The Books Of Blood Advent Calendar
The Book of Blood
The Book Of Blood
“He was to be their page, their book, the vessel for their autobiographies. A book of blood. A book made of blood. A book written in blood.” – Clive Barker
In my early-teens I became a total horror fan. For years I’d been reading fantasy epics, loving stuff like Tolkien, Ursula K Le Guin, Anne McCaffrey, David Eddings. I’d dabbled in sci-fi and enjoyed it, but fantasy was my jam. Then I read a book by James Herbert and it freaked me the fuck out. And I loved that feeling. The book was The Fog and I’d never had a reading experience quite like it.
I grew up in a small village in England and once every two weeks a travelling library used to visit the end of my lane. It was basically a small bus, but the inside had been gutted and lined with bookshelves. It was a great initiative run by the nearby town library to get books out to elderly people and others who couldn’t easily access the main library building. And it was great for this 13-year old weirdo who read so voraciously. The six books at a time limit was often not enough to see me through two weeks, but I always found something new there.
The guy who drove that library bus was a fantasy fan too. He used to recommend books to me every two weeks, which is how I discovered most of my fantasy favourites. So when I said how much I’d enjoyed The Fog and asked for more like that, he narrowed his eyes and said, “You sure? That’s pretty heavy stuff.”
“Yeah, I’m sure. I loved it. What else is there?”
Turned out he was a horror fan too. So he introduced me to Ramsay Campbell and Stephen King and Shaun Hutson and all that mad stuff of the 80s horror paperback boom. Fantasy and horror became the bedrock of the stuff I loved, and still do. As I got older, I became a crime fan too. I say all this to point out that I was pretty well read in the genre when, in about 1989, I came across a two volume omnibus collection of Clive Barker’s Books of Blood. I knew nothing about Barker at the time, I hadn’t discovered the awesomeness of The Damnation Game or Cabal or anything else at that point. But these books looked and sounded great.
So I brought both omnibus editions of Books of Blood, which contained all six original volumes, home and sat down to read the first story, “The Book of Blood”. It’s fair to say that story literally changed my life. I’d never read anything quite like it, despite how well-versed I was by that point in horror and the fantastic.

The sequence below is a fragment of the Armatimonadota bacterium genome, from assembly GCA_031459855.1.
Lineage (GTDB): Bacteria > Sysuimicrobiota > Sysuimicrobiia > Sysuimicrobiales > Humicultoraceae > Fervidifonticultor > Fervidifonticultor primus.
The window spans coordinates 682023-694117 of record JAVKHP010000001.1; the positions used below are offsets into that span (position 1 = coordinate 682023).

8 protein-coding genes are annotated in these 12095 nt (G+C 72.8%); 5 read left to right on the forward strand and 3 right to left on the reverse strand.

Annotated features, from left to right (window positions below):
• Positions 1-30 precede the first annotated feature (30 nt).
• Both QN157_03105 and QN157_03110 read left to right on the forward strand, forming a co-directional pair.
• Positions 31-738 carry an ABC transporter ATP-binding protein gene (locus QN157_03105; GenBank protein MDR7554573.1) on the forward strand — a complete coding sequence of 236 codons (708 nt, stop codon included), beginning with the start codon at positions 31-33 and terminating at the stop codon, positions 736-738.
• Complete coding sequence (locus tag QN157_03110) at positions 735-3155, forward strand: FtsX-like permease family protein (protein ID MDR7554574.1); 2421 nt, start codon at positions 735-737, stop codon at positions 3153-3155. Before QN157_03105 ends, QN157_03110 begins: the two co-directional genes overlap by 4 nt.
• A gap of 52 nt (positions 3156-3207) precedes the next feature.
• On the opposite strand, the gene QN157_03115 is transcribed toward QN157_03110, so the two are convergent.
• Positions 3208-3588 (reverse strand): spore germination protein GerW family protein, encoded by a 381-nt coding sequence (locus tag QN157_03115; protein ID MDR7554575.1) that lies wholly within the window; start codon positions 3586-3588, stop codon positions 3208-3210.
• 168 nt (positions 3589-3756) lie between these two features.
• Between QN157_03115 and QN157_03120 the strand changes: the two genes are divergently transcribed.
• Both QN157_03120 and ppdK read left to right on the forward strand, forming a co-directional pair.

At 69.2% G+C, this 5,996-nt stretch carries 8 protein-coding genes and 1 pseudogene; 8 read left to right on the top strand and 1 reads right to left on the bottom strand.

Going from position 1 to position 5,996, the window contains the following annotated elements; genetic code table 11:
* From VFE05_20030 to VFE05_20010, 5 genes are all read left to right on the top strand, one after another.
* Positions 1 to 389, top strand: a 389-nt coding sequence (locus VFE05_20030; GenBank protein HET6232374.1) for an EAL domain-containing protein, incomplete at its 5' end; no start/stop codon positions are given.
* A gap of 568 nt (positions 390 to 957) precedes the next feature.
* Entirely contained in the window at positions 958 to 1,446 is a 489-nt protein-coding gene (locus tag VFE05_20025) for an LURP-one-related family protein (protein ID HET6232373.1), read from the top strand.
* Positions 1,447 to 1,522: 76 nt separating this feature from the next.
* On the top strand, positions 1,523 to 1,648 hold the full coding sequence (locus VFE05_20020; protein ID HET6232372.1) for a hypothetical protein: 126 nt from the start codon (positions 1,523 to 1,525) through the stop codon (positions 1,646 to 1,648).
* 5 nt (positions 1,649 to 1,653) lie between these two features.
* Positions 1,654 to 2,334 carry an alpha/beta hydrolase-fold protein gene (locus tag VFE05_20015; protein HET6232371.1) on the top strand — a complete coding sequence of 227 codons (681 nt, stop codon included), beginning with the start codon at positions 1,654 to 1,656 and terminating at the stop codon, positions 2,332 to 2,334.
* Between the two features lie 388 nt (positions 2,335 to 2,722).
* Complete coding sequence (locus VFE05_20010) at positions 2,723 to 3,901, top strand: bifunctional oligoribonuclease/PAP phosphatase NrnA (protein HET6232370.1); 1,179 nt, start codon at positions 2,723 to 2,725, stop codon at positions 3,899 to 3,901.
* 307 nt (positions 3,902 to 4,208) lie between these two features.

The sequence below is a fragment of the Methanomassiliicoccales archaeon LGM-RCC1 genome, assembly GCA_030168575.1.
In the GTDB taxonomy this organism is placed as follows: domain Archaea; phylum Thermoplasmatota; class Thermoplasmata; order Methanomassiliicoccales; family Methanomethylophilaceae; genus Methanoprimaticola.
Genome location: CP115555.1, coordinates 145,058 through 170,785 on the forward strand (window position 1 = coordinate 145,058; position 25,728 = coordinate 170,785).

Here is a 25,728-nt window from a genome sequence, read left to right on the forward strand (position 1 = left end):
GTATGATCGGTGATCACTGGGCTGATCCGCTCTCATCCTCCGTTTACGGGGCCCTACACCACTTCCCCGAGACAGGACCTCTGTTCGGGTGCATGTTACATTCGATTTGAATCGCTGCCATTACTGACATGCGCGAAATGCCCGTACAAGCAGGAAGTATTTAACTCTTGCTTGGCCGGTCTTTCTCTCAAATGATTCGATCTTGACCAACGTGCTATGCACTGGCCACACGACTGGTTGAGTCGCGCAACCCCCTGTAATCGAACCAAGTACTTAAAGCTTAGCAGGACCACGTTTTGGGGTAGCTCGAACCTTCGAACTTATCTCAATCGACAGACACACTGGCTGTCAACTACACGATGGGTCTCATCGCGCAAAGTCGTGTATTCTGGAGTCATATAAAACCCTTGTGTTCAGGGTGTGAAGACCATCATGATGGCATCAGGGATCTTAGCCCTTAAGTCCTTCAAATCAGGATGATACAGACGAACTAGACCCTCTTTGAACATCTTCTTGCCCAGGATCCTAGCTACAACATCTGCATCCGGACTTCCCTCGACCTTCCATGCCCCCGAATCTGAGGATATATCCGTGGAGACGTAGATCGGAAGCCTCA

Here was a story so dark, so lyrical, so wildly imaginative but utterly convincing. The highways of the dead and the dead’s frustrations, literally writing their stories into the flesh of a trickster, a young conman, spoke to me so vividly. It was delicious storytelling and I fell in love. That opening line, alone in a paragraph all its own: “The dead have highways.” Mesmerising.
The story opens us to Barker’s blending of the sensual and erotic within the darkness and the weird. Mary Florescu’s desire for the young conman parapsychologist, Simon McNeal, unlocks the thin barrier between our world and the highways of the dead. “Her desire for the boy had done that: her endless thoughts of him, her frustration, her heat and her disgust at her heat had pulled the crack wider.” Here we get a tantalising glimpse of where Barker will go with his fiction. The terrible and the profane are his playground. This opening story is subtle compared to where some of the later yarns in the Books go. But it sets the scene so well.
The Books of Blood were the first I ever read where I got to the end and then immediately returned to the start and began reading all over again. In the space of just a few days I read both omnibus volumes, back to back, twice. The last story “On Jerusalem Street” takes us back to this first story, framing everything in between, which is a masterstroke. At the end of my first reading I remember sitting there, stunned, both impressed and appalled at how Barker had played me, the reader. He’d juggled me, clearly he was a virtuoso at work, and he’d left me desperate for more. But I didn’t have any more, so I picked up the first book again and started over.
When I say that reading experience changed my life, I’m not joking. I immediately went out and found everything Barker had done so far (which amounted to The Damnation Game, The Hellbound Heart, Weaveworld, Cabal, and The Great and Secret Show at that point) and I’ve been an avid fan ever since. The Great and Secret Show is still my favourite novel.
No author has been a bigger influence on my own writing. No one has had a bigger impact on me, and there’s nothing better, as far as I’m concerned. As an author, we quite often get the question, “Which book by someone else do you wish you’d written?” I always answer the same way: I don’t wish I’d written any other book, because we can all only write the books we can write. BUT! I want to write books that make someone feel the way I felt the first time I read the Books of Blood.
Alan Baxter is a multi-award-winning author of horror, supernatural thrillers, and dark fantasy liberally mixed with crime, mystery, and noir. He’s also a martial arts expert, a whisky-soaked swear monkey, and dog lover. He creates dark, weird stories among dairy paddocks on the beautiful south coast of NSW, Australia, where he lives with his wife, son and hound. Find him online at www.alanbaxter.com.au
I’ve said it before, I’ll say it again, you can see the Clive Barker influence stamped all over Alan’s books.